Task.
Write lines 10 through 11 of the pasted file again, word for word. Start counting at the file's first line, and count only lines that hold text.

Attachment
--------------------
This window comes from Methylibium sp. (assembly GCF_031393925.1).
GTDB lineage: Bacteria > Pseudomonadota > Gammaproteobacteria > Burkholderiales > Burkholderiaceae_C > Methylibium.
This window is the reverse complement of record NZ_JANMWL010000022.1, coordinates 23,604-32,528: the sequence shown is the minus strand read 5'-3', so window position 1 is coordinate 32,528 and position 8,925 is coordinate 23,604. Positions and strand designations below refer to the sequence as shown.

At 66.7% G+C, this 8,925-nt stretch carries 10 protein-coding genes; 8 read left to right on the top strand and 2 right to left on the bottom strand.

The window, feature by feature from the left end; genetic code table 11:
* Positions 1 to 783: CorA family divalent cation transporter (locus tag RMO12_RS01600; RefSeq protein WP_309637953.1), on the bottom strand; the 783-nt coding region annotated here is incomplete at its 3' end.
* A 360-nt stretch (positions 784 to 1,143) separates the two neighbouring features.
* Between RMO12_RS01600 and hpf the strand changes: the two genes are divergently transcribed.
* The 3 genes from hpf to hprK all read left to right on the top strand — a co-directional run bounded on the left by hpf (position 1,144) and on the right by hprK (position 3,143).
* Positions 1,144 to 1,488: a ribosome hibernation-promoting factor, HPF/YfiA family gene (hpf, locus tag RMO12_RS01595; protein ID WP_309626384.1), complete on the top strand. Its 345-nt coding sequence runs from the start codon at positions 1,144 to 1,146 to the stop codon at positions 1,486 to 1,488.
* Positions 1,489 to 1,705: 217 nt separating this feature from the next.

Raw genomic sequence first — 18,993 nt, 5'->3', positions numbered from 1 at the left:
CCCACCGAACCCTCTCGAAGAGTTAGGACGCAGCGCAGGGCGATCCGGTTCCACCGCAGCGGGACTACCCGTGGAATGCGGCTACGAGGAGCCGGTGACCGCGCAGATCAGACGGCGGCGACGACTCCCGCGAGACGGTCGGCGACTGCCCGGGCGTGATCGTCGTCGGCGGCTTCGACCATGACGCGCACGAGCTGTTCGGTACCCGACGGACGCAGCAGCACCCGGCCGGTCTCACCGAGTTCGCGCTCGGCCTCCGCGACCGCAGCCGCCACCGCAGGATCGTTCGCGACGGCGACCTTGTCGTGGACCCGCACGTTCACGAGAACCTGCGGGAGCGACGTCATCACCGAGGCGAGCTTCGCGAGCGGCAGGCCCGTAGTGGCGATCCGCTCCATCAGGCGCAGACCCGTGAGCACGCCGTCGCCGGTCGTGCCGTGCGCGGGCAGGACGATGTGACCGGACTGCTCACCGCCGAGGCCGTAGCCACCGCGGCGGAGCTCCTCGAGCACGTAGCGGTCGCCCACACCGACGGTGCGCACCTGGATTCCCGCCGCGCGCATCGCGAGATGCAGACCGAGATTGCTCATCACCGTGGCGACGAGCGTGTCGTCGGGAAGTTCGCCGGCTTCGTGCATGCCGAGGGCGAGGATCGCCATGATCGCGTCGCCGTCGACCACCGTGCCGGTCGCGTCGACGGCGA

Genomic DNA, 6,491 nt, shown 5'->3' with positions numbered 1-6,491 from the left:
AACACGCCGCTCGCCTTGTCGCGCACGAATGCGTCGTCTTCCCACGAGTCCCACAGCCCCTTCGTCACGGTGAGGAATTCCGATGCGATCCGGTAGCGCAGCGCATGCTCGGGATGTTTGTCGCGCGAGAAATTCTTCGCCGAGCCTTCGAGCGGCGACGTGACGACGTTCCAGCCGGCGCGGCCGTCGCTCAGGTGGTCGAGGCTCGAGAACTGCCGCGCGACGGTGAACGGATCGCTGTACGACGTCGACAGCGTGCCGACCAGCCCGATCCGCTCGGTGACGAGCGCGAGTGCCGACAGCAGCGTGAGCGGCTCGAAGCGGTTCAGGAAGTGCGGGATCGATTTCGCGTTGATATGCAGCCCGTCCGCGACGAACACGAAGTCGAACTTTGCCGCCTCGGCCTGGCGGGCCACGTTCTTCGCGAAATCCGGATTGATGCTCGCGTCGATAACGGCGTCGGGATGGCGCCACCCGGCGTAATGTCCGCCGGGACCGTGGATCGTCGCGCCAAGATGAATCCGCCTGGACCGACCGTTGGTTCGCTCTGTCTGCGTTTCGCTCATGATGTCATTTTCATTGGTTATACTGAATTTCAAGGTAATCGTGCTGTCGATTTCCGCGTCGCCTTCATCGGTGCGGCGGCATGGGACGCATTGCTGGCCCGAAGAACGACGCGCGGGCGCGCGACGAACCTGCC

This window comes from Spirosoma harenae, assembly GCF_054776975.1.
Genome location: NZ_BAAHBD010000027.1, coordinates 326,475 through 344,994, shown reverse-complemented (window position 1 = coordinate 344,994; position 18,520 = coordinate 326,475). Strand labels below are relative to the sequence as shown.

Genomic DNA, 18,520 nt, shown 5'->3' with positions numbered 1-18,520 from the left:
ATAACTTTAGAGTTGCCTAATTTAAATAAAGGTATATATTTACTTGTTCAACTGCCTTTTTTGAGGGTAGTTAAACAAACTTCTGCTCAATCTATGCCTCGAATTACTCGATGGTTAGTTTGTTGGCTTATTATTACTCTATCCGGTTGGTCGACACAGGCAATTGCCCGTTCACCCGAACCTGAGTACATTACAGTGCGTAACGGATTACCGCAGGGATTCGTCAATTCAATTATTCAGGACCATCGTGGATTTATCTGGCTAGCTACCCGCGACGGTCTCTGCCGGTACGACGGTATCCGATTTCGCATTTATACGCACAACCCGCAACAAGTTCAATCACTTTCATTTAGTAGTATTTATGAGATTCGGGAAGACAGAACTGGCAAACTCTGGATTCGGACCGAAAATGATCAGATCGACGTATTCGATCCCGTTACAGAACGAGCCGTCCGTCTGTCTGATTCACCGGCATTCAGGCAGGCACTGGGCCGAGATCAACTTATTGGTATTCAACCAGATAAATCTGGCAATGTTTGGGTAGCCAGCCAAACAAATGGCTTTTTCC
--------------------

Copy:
* Positions 1,144 to 1,488: a ribosome hibernation-promoting factor, HPF/YfiA family gene (hpf, locus tag RMO12_RS01595; protein ID WP_309626384.1), complete on the top strand. Its 345-nt coding sequence runs from the start codon at positions 1,144 to 1,146 to the stop codon at positions 1,486 to 1,488.
* Positions 1,489 to 1,705: 217 nt separating this feature from the next.